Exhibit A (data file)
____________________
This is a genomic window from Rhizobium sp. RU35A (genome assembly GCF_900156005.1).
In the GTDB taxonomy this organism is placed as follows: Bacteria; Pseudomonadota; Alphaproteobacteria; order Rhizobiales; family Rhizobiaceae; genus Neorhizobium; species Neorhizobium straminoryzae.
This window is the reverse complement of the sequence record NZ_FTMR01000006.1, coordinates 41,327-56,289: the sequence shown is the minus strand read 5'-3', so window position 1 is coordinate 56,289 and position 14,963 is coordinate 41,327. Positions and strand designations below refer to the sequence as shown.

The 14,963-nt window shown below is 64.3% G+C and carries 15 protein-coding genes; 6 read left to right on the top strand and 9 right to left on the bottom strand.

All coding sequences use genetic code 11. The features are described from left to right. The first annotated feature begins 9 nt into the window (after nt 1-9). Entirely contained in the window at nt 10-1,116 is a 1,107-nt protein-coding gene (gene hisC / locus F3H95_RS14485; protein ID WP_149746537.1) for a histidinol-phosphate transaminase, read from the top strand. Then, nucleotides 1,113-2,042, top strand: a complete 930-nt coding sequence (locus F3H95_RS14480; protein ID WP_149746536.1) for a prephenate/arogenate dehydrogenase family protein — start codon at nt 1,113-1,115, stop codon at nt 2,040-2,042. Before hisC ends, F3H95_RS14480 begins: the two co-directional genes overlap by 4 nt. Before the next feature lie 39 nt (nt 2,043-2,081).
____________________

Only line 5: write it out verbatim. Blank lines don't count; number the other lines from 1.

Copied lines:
All coding sequences use genetic code 11. The features are described from left to right. The first annotated feature begins 9 nt into the window (after nt 1-9). Entirely contained in the window at nt 10-1,116 is a 1,107-nt protein-coding gene (gene hisC / locus F3H95_RS14485; protein ID WP_149746537.1) for a histidinol-phosphate transaminase, read from the top strand. Then, nucleotides 1,113-2,042, top strand: a complete 930-nt coding sequence (locus F3H95_RS14480; protein ID WP_149746536.1) for a prephenate/arogenate dehydrogenase family protein — start codon at nt 1,113-1,115, stop codon at nt 2,040-2,042. Before hisC ends, F3H95_RS14480 begins: the two co-directional genes overlap by 4 nt. Before the next feature lie 39 nt (nt 2,043-2,081).